Spinal fusion for scoliosis is a surgical procedure performed to correct an abnormal curvature of the spine. During this procedure, metal implants are attached to curved portions of the spine, then covered with bone fragments that will eventually fuse together and cause the spine to become straight. This surgery is typically performed on children and teenagers, but may also be done on adults, and is often performed to help correct or stop the progress of the deformity and alleviate any associated pain.
The process of spinal fusion for scoliosis is sometimes compared to welding. Wires, rods, hooks, or screws are attached to the curved section of the spine to help straighten the curvature. The joints of the vertebrae are removed, and the vertebrae are lightly sanded to encourage new bone growth. Once this is done, a bone graft harvested from a hip, rib, separate part of the spine, or cadaver is placed around the vertebrae and metal implants to further encourage growth of bone tissue. Over time, new bone will grow and eventually weld the vertebrae into a straight, solid piece.
There are many techniques that may be used for spinal fusion for scoliosis. Many surgeries are done posteriorly, or from the back, while others may be done anteriorly, or from the front. For those with a severe curvature, an anterior-posterior fusion may be performed. If a patient has only a single curve, it will be approached from the front and back, but if there is a second curve present, the remainder of the operation will only be performed posteriorly.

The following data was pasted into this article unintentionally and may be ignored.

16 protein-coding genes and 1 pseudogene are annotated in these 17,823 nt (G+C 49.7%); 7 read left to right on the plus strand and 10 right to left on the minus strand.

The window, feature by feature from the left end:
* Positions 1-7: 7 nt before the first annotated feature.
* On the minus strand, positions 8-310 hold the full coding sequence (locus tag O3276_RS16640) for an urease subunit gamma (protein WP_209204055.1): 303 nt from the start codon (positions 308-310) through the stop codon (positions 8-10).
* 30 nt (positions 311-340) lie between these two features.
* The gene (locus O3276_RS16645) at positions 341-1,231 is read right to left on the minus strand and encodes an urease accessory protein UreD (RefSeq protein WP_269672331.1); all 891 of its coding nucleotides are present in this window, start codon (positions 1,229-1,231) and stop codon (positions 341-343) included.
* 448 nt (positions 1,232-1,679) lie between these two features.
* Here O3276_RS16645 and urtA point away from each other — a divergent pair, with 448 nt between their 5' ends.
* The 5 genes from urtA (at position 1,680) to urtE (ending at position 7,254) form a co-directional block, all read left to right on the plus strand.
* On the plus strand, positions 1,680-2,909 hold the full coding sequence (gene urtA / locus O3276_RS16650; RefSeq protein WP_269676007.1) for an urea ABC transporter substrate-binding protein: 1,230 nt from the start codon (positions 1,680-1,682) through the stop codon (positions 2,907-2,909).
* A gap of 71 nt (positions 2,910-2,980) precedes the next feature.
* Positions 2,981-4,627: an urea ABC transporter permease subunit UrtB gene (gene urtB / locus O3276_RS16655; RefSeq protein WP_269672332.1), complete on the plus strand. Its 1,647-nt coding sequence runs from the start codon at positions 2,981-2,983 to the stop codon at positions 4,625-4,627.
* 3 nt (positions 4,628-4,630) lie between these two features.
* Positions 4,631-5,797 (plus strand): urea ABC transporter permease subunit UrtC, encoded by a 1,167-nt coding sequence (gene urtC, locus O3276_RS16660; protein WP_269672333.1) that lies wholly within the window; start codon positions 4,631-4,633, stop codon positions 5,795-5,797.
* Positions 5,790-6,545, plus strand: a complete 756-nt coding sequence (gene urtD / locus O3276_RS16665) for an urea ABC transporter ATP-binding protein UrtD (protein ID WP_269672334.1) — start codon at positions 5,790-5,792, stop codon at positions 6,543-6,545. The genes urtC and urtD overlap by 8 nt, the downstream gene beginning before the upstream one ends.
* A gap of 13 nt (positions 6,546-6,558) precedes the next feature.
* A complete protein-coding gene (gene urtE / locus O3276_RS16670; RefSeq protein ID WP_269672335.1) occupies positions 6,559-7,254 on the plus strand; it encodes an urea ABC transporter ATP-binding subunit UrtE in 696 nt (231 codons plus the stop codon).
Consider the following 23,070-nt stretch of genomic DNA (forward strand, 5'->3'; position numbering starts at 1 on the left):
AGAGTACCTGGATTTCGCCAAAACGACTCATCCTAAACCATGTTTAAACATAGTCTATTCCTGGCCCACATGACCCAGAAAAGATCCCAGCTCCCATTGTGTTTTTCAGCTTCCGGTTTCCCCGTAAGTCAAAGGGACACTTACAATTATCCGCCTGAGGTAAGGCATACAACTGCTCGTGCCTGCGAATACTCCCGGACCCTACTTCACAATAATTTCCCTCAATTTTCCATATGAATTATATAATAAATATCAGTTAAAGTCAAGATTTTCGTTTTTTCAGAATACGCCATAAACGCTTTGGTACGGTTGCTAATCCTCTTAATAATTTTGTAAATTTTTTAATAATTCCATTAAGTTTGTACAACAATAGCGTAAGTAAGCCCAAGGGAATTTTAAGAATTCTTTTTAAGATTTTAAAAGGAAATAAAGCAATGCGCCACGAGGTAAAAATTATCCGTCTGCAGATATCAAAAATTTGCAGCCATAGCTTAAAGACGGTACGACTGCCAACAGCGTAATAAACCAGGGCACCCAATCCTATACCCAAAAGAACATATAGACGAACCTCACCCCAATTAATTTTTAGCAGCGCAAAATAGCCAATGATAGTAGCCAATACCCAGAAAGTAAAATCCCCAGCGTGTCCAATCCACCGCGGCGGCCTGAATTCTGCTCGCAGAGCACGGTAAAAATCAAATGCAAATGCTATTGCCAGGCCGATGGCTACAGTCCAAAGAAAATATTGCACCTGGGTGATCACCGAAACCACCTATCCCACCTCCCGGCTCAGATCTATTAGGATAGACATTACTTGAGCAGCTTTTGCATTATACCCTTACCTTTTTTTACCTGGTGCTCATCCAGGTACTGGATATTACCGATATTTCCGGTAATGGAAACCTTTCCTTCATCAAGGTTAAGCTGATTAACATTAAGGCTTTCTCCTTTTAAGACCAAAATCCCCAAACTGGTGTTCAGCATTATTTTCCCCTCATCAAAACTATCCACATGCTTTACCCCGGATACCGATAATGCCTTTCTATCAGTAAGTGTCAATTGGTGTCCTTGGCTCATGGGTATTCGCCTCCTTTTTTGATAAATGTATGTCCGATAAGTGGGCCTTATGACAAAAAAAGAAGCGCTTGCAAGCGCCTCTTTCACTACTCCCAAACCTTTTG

Another option for spinal fusion for scoliosis is video-assisted thoracoscopic surgery (VATS). During this procedure, one lung is collapsed so that video monitoring devices, cameras, and scopes may be placed into a small incision in the chest. This operation is considered less invasive and is said to leave less obvious scars.
Operating time for spinal fusion for scoliosis usually takes four to six hours, but it can take up to one year for the spine to become completely fused. As this is a major surgery, some complications may arise. For example, bleeding and blood clots may occur after surgery, as may infection and pain at the graft site. Sometimes patients may experience pseudarthrosis, a condition that inhibits the formation of new bone growth and may result in the patient needing further surgery.